Uruguay wants to follow “the decarbonization route” by betting on green hydrogen with an eye on transport and industry, as part of a pilot plan to attract investment.
Green hydrogen, a technology that is still under development, is “an important bet” for a country like Uruguay, which has “abundant” renewable energy and seeks to be a pioneer in this area.
In this framework, the Ministry of Industry, Energy, and Mining is holding, starting this Thursday, a virtual “data room,” in which companies can begin to devise “some pilot projects” in the country so that, by the end of 2021, initiatives related to green hydrogen can begin to be developed.
“In the ‘data room’ we want to specify further the contents of the pilots, the restrictions that may exist in the market to be able to ask for something viable; that is why the exchange with companies is a process before a competitive call,” details the head of the portfolio.
Specifically, Paganini explains that green hydrogen is “a way to store renewable and transportable energy” and can have several applications such as that made through electrolysis -a process to decompose water. It can be combined with nitrogen, it can be used to produce green fertilizers or even help natural gas pipelines rely less on methane.
“The first thing to do is to develop pilot projects to test it, to learn, to generate successful use cases, and from there to be able to expand the scale. That is the objective,” he emphasizes.
Although there are still no concrete cases of interested companies, the idea is that the first pilots do not require large investments and aim to generate fleets of hydrogen trucks to transport agricultural raw materials or some enterprise related to the generation of marine fuel.
“Another thing is that we want to transform Uruguay into a green hydrogen exporting country, which is the next phase of our route. The investments are much bigger because they require port capacities, logistics, a lot of scale of renewable electricity generation,” he says.
Although he is aware that, to reach that stage, several million dollars will be required, the approach of private companies and a long-term State policy as the one that already existed in the country to change the energy matrix in less than 15 years completely, Paganini is confident that it will be possible to get there.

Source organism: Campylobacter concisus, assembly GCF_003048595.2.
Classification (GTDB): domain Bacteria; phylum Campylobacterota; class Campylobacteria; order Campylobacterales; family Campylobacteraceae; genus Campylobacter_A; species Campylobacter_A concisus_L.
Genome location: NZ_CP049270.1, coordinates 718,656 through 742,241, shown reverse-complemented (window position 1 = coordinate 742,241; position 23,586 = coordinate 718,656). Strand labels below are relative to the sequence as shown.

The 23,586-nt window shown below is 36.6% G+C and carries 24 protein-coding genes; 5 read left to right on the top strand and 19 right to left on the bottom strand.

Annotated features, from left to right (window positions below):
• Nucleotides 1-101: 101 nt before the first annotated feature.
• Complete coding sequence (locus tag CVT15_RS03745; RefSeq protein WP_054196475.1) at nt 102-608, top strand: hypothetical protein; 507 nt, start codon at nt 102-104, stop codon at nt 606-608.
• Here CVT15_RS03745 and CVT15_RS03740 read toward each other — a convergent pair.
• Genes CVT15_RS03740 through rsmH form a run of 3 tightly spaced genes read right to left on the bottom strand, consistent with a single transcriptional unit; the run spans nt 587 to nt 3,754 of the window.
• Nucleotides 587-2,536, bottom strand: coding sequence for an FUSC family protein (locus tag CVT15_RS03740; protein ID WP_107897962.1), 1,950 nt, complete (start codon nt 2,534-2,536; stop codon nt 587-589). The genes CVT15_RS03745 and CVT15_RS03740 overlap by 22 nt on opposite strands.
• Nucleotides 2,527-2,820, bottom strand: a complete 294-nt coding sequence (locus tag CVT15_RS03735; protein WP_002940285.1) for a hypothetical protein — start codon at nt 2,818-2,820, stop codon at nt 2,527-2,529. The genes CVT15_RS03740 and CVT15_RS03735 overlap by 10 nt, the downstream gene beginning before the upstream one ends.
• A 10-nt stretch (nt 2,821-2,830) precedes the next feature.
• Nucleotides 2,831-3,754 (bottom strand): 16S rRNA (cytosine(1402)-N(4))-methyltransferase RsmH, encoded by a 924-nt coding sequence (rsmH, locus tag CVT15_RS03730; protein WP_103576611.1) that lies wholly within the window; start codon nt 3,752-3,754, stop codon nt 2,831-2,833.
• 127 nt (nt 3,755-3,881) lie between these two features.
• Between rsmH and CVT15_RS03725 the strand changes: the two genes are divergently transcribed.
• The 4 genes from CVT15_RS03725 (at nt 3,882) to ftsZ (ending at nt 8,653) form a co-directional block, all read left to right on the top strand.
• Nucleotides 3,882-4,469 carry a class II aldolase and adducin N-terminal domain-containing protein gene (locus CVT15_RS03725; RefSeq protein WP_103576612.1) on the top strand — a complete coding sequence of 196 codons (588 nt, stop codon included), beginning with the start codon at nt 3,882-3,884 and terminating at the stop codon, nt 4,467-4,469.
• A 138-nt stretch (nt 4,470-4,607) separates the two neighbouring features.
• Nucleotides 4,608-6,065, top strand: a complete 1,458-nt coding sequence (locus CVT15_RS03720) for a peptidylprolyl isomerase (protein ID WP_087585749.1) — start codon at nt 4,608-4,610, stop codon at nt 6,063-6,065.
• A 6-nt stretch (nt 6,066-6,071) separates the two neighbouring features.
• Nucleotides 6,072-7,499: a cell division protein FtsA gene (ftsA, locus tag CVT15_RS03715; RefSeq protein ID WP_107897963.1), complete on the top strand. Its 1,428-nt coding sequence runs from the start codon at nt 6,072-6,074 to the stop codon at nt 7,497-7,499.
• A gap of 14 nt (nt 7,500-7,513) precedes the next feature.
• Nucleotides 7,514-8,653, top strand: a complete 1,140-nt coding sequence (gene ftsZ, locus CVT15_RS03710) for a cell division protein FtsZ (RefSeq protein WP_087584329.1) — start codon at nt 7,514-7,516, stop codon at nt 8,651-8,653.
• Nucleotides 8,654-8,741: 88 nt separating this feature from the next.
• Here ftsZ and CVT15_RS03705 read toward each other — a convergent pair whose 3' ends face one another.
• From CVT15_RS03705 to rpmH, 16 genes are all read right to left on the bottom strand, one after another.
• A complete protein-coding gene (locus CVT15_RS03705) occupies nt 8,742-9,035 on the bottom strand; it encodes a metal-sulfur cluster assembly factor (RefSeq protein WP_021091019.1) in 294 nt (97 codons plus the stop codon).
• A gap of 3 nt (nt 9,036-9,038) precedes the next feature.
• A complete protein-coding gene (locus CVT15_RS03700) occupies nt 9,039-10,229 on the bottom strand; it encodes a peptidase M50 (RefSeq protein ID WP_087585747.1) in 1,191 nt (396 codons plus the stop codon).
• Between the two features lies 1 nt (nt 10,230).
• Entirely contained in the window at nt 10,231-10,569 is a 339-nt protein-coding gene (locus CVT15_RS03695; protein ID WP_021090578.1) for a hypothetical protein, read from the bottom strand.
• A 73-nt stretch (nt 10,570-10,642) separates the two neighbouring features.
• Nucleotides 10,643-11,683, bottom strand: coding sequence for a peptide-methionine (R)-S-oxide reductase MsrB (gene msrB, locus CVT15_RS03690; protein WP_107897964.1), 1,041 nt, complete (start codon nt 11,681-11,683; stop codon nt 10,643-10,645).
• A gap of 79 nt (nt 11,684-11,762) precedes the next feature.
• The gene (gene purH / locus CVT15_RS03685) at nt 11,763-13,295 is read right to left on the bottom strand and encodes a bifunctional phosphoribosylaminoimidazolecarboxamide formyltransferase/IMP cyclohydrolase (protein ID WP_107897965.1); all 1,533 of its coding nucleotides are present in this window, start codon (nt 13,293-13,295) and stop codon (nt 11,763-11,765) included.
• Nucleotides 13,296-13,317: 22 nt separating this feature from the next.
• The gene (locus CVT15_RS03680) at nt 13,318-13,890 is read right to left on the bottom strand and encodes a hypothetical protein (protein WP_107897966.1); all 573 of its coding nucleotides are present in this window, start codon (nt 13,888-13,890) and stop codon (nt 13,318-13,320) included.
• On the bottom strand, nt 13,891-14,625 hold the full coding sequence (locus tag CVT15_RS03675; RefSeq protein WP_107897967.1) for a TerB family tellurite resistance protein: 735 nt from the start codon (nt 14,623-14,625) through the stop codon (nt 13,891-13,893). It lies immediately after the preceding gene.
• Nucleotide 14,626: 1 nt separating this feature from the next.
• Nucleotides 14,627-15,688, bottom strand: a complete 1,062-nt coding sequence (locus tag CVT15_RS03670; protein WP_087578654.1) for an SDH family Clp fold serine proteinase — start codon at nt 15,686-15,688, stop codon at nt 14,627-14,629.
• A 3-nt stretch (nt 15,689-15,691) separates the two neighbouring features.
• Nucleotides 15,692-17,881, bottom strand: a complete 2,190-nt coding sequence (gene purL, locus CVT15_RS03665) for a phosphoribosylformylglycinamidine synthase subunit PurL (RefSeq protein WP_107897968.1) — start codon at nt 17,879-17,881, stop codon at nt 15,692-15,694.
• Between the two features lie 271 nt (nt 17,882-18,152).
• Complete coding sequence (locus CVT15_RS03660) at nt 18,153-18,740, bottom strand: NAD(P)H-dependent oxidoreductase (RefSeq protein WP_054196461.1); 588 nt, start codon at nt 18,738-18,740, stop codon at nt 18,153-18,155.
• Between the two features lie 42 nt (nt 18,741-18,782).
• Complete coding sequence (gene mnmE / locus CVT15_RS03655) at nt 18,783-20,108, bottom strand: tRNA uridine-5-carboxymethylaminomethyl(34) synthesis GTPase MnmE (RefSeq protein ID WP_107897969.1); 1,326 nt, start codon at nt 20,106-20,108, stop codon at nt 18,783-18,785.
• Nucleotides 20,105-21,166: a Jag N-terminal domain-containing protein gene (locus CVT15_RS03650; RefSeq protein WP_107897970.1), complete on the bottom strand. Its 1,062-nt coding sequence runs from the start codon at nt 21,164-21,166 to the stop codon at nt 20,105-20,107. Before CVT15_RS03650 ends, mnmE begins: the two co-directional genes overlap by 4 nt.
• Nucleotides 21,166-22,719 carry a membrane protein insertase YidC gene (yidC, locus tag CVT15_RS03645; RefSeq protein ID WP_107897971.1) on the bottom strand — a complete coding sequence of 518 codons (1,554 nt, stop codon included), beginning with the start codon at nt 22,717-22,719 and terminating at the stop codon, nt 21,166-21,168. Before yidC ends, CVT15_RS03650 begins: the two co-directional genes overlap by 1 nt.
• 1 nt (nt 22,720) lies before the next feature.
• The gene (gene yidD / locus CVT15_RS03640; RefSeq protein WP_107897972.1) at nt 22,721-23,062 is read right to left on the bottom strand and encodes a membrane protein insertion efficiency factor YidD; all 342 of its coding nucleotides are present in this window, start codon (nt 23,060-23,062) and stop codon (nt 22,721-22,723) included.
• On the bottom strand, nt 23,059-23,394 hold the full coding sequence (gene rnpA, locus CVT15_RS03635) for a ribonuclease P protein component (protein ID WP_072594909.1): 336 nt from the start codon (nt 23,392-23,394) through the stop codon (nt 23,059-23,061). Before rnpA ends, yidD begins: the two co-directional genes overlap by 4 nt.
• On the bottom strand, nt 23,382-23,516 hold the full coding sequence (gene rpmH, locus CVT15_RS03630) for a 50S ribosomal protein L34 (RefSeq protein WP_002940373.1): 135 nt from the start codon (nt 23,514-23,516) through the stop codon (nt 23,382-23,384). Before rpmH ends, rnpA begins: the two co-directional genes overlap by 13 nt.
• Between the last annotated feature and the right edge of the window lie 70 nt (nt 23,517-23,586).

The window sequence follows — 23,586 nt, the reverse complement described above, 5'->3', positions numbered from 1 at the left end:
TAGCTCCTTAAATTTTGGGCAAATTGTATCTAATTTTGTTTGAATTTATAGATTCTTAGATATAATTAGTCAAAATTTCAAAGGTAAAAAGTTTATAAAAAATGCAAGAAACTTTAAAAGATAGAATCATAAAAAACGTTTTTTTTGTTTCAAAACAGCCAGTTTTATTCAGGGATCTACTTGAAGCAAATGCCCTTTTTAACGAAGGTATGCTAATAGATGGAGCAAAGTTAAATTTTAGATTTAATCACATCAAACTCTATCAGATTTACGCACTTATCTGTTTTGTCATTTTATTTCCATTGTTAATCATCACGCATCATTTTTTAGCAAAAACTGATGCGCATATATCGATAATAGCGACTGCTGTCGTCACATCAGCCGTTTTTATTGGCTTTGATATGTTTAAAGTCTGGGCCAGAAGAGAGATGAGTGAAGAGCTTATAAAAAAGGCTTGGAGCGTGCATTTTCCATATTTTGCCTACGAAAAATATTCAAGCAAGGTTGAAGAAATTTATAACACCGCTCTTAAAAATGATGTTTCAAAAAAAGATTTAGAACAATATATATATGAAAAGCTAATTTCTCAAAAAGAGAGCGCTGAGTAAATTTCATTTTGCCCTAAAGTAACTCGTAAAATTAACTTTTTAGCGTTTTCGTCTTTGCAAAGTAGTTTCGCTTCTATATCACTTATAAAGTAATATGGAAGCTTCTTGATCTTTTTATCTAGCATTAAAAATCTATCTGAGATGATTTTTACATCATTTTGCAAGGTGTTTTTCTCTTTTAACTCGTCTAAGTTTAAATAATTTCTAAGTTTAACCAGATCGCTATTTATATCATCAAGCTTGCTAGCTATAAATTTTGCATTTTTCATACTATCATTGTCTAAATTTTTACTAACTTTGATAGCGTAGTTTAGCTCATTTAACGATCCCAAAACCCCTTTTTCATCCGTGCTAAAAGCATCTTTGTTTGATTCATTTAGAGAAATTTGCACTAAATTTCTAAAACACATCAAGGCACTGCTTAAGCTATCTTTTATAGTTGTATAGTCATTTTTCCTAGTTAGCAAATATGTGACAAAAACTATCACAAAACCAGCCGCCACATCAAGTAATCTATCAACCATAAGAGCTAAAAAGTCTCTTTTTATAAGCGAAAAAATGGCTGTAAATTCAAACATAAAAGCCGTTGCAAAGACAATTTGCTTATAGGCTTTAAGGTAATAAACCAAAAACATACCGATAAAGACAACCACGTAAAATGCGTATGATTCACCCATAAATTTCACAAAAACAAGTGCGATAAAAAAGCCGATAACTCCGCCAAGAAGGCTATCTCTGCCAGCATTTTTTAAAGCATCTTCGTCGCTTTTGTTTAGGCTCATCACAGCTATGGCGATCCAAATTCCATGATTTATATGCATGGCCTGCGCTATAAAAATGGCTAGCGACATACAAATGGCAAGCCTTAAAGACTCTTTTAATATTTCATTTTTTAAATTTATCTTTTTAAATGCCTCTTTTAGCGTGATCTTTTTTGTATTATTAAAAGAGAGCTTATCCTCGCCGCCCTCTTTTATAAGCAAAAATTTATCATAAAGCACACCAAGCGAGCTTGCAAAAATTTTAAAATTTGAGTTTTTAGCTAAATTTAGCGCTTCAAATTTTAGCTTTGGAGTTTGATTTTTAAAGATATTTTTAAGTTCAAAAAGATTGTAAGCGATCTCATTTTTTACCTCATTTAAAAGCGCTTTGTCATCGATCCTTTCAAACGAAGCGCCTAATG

Currently, Uruguay has little energy surplus that allows it to make small exports to its neighbors but not to achieve something on a large scale, as intended.
Specifically, Paganini highlights that in several places like Europe or Japan, they are aiming at green hydrogen to stop depending on fossil fuels and, therefore, they are interesting markets.
“We imagine that in these five years we will acquire enough know-how showing these pilots that we have the capacity and being visible globally as pioneers in the use of hydrogen to, in the next seven or eight years, be able to develop the export business,” he says.
One of the most recognized cases in the world is Chile, which in November 2020 launched a “National Strategy for Green Hydrogen”. In this regard, Paganini points out that he has already held meetings with his Chilean counterpart and, although it is an example, Uruguay is looking for a roadmap of its own.
With the “data room” of this Thursday, the idea is to generate consortiums for when the call is opened -which is estimated to be in the middle of the year- and thus, between September and October, the contracts will be signed to start the pilot projects in 2022.
Although the focus at the moment is on hydrogen, the minister stresses that the objective of sustainable mobility “goes beyond.” Because of that, it seeks to continue facilitating access to renewable electric energy.
“Uruguay has interesting things to show, such as the development of the technology and information industry. The future is digital and green, and we want to be present in both,” he concludes.